Continued growth for renewables with wind, solar, and hydropower in the lead

Key findings:
• Overall U.S. energy consumption decreased slightly to 97.4 quadrillion British thermal units (Btu) in 2016—a 0.3% decline from 2015. Compared to 2015, energy consumption increased in 2016 for renewables (+7.3%), natural gas (+3.8%), nuclear (+1.0%), and petroleum (+1.2%). Consumption from coal continued to decline, dropping by 8.5%.

  • U.S. electric power sector energy consumption decreased to 37.8 quadrillion Btu in 2016, a 0.8% decline from 2015.1

  • In 2016, U.S. renewable electricity2 grew to 18.3% of total installed capacity and 15.6% of total electricity generation. Installed renewable electricity capacity exceeded 214 gigawatts (GW) in 2016, generating 640 terawatt-hours (TWh).
  • The combined share of wind and solar generation (294 TWh) continued to grow in the United States in 2016, exceeding generation from hydropower (266 TWh) for the first time. U.S. hydropower produced nearly 42% of total renewable electricity generation, wind produced more than 35%, solar (photovoltaic [PV] and concentrating solar power [CSP])3 produced nearly 11%, biomass produced 10%, and geothermal produced nearly 3%.
  • In 2016, renewable electricity accounted for 67% of U.S. electricity capacity additions, compared to 64% in 2015. Coal-fired generation comprised nearly 80% (7.6 GW) of retirements in 2016.
  • In 2016, installed wind capacity increased by more than 11% (8.2 GW), accounting for more than 40% of U.S. renewable electricity capacity installed in 2016. U.S. wind generation increased by nearly 19% compared to 2015, and it reached a total of 226 TWh by the end of 2016.

    • U.S. solar electricity installed capacity increased by 52% (11.4 GWac or 14.8 GWdc4 ), accounting for nearly 57% of newly installed U.S. renewable electricity capacity in 2016.5 Solar generation reached a total of 64 TWh in 2016.

    • U.S. hydropower capacity remained relatively stable from 2000 to 2016. U.S. biomass and geothermal electricity capacities saw relatively steady growth between 2000 and 2016.

    • Installed global renewable electricity capacity continued to increase, and it represented 31% of total electricity capacity worldwide in 2016.6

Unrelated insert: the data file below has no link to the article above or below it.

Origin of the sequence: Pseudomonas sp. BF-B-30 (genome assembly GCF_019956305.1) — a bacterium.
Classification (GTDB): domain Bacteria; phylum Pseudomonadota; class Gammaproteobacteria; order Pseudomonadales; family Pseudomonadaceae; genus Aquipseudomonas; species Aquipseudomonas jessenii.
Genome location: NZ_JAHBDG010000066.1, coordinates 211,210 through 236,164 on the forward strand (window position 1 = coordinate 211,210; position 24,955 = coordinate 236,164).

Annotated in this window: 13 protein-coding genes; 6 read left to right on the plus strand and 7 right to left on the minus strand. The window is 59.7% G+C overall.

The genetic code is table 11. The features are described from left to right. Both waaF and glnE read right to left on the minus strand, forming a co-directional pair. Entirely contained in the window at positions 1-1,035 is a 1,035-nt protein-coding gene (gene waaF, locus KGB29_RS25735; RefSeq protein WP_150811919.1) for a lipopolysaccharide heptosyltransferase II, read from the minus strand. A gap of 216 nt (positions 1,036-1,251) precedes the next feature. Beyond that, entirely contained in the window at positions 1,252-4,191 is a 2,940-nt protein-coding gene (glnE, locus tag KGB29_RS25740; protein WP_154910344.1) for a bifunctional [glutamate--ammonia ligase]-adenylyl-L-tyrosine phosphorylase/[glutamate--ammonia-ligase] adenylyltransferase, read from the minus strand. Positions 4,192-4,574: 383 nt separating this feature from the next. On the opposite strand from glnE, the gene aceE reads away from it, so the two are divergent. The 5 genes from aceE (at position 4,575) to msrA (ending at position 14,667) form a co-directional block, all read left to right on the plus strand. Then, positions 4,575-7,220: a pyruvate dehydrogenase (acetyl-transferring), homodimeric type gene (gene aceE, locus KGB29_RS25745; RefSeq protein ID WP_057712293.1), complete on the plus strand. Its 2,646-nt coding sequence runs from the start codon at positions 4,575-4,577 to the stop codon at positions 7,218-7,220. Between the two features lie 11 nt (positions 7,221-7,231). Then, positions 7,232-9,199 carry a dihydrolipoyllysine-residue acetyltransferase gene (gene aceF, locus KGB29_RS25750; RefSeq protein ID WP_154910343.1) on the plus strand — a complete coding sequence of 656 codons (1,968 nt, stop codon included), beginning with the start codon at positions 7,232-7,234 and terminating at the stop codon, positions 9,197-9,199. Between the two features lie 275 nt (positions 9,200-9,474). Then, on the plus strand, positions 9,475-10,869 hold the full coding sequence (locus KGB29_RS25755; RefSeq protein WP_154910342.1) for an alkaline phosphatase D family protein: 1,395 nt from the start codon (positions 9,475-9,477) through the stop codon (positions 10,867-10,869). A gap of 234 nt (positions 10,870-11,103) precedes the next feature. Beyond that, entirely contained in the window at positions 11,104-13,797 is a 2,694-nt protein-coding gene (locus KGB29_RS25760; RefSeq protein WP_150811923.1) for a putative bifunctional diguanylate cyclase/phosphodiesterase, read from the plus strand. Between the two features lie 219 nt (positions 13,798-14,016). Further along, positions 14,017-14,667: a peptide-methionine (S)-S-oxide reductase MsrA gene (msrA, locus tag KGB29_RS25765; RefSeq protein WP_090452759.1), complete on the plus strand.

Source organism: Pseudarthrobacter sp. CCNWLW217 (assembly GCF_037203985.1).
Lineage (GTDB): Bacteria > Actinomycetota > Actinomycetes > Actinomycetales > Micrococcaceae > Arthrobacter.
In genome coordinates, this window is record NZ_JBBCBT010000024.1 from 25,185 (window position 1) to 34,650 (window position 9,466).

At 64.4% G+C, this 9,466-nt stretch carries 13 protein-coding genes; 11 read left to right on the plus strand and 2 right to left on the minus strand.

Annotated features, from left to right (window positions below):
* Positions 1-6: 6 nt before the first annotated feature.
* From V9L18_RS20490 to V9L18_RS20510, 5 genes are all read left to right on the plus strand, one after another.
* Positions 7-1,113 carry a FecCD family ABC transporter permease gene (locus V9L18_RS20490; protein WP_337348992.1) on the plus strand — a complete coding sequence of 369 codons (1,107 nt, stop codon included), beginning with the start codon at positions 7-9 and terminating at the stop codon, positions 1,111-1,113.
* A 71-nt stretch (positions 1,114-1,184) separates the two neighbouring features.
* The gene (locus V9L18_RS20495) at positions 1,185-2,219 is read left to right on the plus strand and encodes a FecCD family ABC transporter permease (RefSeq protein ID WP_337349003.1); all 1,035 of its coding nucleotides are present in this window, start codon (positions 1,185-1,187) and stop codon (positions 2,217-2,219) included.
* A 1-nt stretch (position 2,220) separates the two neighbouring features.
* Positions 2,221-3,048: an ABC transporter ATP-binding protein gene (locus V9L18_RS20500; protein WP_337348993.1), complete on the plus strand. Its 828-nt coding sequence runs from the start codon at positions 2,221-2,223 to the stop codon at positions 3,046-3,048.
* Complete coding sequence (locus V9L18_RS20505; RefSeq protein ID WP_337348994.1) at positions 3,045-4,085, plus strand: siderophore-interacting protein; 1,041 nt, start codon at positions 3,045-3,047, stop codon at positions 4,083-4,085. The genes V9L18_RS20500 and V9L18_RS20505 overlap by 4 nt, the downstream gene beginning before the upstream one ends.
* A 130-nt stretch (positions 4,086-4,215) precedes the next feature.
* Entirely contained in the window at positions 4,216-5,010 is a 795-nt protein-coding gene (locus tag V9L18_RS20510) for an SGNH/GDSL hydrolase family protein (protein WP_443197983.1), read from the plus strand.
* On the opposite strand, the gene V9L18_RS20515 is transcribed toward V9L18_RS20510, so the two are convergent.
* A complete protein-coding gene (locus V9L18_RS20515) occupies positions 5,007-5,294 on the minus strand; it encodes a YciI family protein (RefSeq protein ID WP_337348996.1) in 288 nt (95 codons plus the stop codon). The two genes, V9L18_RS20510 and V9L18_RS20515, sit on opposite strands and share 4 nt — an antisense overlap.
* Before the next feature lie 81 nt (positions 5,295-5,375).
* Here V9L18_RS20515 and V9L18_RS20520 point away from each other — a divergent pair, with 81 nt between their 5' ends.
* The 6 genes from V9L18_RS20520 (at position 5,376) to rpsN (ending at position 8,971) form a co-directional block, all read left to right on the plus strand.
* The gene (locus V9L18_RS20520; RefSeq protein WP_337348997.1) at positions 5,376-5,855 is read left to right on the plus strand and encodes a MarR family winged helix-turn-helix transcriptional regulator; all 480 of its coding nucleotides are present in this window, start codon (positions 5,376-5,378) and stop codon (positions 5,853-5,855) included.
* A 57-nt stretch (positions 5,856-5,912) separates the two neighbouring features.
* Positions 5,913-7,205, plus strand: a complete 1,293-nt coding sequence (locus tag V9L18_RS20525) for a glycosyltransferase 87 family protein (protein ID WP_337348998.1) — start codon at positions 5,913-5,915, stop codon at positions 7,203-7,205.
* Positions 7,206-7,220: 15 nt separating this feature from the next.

• Worldwide, solar PV continued to be one of the fastest-growing renewable electricity technologies in 2016, as global PV capacity increased by 33%.

    • Globally, new investments in clean energy in 2016 fell by nearly 18% from 2015 to $288 billion.

From the wind summary

  • In the United States, wind installed capacity grew 11% in 2016, compared to 12.3% in 2015. Nearly 8.2 GW of additional wind capacity was installed in 2016, leading to a total cumulative capacity of more than 82 GW.

    • States with some of the highest cumulative wind installed capacity also experienced the most growth in capacity in 2016, including Texas (2.6 GW), Oklahoma (1.4 GW), Iowa (0.7 GW), and Kansas (0.7 GW).

    • Global cumulative installed wind capacity reached 487 GW in 2016.

    • In 2016, China continued to lead the world in cumulative installed wind capacity, with capacity additions of over 23 GW.

    • The first U.S. commercial offshore wind farm—off Block Island (Rhode Island)— commenced commercial operation in December 2016. Globally, offshore wind installed capacity grew to 14.4 GW.

1 Source: U.S. Energy Information Administration (EIA); full references are provided beginning on page 123.
2 Renewable electricity includes solar, wind, geothermal, hydropower, and biopower unless indicated otherwise.
3 Reported solar data combine PV and CSP unless indicated otherwise.
4 Capacity estimates are derived from the Solar Energy Industries Association/Greentech Media (SEIA/GTM) Solar Market Insight 2016 Year-in-Review report; reported solar electricity capacity additions for 2016 were since revised in the SEIA/GTM 4Q 2017 Solar Market Insight report, to 15.18 GWdc.
5 Capacity data are reported in watts of alternating current (ac) unless indicated otherwise; data include the grid-connected residential, non-residential, and utility market segments.
6 Source: EIA

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